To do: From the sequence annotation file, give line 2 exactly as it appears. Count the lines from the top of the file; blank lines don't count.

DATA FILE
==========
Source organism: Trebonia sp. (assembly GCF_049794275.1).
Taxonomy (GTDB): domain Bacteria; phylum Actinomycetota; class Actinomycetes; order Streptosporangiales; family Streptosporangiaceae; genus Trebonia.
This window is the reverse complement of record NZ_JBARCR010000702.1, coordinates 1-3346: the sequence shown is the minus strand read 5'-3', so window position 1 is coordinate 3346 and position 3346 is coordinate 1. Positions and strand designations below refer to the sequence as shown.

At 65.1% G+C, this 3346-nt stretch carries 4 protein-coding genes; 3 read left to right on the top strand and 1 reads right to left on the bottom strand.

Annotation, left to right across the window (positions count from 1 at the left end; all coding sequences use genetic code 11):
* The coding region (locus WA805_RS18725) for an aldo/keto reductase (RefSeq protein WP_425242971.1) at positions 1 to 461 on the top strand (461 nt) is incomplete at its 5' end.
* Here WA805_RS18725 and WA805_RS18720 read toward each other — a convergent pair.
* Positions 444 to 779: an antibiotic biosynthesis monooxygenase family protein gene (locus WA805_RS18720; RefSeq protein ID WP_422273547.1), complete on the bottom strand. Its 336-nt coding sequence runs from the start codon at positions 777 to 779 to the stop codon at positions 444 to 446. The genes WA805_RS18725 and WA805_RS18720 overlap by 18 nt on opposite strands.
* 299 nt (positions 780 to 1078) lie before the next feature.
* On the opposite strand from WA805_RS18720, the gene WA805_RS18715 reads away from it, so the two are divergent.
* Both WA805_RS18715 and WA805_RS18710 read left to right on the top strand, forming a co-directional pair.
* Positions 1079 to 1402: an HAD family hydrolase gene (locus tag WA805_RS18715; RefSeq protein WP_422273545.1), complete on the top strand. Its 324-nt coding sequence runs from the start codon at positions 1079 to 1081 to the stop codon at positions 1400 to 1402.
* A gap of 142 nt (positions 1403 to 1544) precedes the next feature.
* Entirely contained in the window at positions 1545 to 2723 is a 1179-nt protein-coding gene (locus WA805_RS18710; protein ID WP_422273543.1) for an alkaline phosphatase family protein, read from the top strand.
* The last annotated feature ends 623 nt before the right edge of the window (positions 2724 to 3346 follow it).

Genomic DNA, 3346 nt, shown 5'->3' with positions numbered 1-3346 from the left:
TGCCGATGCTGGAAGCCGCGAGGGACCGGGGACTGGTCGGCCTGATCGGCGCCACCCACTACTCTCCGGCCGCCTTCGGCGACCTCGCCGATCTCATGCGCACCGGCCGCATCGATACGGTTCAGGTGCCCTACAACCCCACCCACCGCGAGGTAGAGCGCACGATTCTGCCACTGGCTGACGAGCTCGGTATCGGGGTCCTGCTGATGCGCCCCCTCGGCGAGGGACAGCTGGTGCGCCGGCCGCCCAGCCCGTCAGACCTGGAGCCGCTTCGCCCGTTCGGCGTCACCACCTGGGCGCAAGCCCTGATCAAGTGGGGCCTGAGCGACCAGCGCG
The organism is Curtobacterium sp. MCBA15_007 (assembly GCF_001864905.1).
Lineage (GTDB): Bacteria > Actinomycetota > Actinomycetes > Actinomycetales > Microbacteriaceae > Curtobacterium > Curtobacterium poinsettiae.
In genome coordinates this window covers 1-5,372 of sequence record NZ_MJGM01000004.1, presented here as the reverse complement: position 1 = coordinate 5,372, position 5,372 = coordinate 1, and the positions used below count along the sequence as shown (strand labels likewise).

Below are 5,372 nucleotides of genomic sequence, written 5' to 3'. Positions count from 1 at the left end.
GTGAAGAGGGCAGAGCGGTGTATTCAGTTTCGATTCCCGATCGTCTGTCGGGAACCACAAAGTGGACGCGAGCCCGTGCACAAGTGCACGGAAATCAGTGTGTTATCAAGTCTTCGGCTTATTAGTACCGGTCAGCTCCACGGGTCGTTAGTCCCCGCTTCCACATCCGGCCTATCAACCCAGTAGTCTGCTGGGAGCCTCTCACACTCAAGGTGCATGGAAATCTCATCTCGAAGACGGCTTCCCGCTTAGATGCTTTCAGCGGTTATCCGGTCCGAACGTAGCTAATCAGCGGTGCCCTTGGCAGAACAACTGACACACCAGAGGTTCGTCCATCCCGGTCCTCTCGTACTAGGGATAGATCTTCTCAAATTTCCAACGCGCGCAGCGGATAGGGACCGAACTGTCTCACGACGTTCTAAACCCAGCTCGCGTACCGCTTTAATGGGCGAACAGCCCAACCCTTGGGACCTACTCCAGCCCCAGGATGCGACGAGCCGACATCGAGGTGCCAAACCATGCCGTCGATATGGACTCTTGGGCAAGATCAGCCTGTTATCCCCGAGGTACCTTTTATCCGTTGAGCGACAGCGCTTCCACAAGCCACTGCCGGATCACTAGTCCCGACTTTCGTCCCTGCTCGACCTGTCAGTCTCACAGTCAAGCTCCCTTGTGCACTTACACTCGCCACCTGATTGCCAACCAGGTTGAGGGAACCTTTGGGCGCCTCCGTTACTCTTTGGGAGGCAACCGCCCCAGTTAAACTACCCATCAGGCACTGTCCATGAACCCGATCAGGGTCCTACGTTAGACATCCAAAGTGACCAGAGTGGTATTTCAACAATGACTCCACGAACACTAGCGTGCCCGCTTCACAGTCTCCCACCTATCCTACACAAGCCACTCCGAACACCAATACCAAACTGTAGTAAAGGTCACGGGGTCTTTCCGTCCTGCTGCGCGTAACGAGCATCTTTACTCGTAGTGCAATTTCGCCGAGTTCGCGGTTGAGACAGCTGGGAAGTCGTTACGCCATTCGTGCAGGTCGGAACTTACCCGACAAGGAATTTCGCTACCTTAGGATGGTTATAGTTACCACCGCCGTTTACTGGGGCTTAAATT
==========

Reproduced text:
Taxonomy (GTDB): domain Bacteria; phylum Actinomycetota; class Actinomycetes; order Streptosporangiales; family Streptosporangiaceae; genus Trebonia.